Idiopathic Intracranial Hypertension

Idiopathic Intracranial Hypertension

Marvin A. Fishman

Idiopathic intracranial hypertension is a syndrome in which increased intracranial pressure (ICP) occurs in patients who have no history of an acute insult to the nervous system such as hypoxic-ischemic disease or trauma, no acute encephalopathy such as Reye syndrome, no focal or lateralizing neurologic signs, no evidence of intracranial tumor or obstruction to cerebrospinal fluid (CSF) flow, and normal results of CSF analyses except for increased pressure. This syndrome occurs in children of all ages. No gender predilection exists as it does in adults, in whom a significant preponderance is noted in women. The syndrome has been recognized for more than 80 years. Most of the earlier reported cases were associated with otitis media, mastoiditis, and lateral sinus thrombosis. The condition then was described as otitic hydrocephalus. Complications of otitis media have become less frequent precipitating factors, presumably related to the more aggressive use of antibiotics in the treatment of middle-ear infections. Various conditions have been associated with this syndrome (Box 399.1). A common cause now is catch-up growth, which occurs in pediatric patients after the successful treatment of an underlying illness. It may be associated with numerous conditions such as cystic fibrosis and nutritional deprivation syndromes, correction of chronic conditions such as patent ductus arteriosus, and complications of prematurity. Rarely, a familial form of the syndrome has been reported.

Recently, diagnostic criteria for idiopathic intracranial hypertension have been proposed, as reported by Friedman and Jacobson. These criteria include the following: (a) if symptoms
are present, they may reflect only those of generalized intracranial hypertension or papilledema; (b) if signs are present, they may reflect only those of generalized intracranial hypertension or papilledema; (c) elevated ICP measured in the lateral decubitus position is documented; (d) CSF composition is normal; (e) no evidence of hydrocephalus, mass, structural or vascular lesion is seen on magnetic resonance imaging (MRI) and magnetic resonance (MR) venography; and (f) no other cause of intracranial hypertension is identified. Thus, increased ICP associated with many of the conditions listed in Box 399.1 would be excluded from the idiopathic intracranial hypertension syndrome using this definition.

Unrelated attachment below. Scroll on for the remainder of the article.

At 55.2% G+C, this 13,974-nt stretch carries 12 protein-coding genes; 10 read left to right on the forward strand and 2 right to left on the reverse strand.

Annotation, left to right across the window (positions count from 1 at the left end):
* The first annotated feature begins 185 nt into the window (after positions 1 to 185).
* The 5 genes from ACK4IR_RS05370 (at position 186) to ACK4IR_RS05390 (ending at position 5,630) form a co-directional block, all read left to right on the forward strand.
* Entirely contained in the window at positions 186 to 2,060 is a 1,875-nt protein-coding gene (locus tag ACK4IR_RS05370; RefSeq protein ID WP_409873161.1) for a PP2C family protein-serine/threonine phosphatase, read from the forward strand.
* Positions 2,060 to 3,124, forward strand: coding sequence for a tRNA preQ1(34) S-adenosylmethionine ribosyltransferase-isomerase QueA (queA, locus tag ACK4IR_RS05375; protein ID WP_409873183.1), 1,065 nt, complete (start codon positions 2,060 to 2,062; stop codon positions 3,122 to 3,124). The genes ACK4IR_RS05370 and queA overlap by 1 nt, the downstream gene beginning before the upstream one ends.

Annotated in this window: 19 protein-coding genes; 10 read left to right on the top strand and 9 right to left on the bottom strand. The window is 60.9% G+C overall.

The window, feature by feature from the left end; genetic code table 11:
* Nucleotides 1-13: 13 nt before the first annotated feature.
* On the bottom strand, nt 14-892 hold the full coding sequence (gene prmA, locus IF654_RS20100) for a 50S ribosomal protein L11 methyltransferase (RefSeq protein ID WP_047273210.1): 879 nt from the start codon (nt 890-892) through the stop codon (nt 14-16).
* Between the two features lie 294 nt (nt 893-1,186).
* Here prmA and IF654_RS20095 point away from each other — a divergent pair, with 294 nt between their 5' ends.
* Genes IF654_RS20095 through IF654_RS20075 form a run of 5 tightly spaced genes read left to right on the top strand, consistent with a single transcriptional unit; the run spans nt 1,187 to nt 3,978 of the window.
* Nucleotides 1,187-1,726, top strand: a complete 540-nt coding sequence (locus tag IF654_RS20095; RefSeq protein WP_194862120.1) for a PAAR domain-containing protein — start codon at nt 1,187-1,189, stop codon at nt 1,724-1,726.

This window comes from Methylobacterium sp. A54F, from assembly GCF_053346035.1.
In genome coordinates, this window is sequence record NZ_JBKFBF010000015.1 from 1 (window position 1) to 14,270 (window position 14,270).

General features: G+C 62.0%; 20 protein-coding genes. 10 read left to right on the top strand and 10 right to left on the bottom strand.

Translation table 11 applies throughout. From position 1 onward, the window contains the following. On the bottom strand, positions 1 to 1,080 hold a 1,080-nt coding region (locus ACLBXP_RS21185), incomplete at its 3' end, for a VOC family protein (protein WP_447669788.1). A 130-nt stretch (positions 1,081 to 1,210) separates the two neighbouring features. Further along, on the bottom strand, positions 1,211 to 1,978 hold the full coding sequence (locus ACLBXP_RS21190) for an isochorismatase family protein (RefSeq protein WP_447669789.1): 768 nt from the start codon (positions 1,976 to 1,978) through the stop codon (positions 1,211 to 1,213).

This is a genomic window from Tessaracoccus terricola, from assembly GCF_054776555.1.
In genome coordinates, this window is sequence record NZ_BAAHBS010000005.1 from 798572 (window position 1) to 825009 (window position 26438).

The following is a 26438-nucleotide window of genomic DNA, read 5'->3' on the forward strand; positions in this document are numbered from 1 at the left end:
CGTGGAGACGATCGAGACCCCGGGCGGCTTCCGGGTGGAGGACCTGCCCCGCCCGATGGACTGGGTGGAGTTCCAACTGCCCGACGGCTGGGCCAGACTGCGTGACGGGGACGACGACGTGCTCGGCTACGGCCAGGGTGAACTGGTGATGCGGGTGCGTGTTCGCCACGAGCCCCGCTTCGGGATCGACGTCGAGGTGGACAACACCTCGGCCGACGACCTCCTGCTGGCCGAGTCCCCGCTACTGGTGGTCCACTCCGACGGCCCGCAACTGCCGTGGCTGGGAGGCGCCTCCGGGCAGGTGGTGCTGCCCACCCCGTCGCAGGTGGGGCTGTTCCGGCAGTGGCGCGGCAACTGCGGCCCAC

The exact pathogenesis of the increased ICP is not known. Different mechanisms may be operative depending on the origin. Obstruction of the dural venous sinus system by thromboses resulting in increased intracranial venous pressure may cause decreased CSF absorption and intracranial hypertension. Alternatively, the increase in intracranial venous pressure may be transmitted directly to the CSF compartment. When the intracranial venous sinus pressure is elevated in the absence of anatomic obstructions, the pressure is thought to be secondary to the ICP. Immediate reduction in the venous pressure is noted when the CSF pressure is lowered. The elevated venous pressure is thought to be caused by reversible compression of the sinuses.

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Jul 24, 2016 | Posted by in ORTHOPEDIC | Comments Off on Idiopathic Intracranial Hypertension
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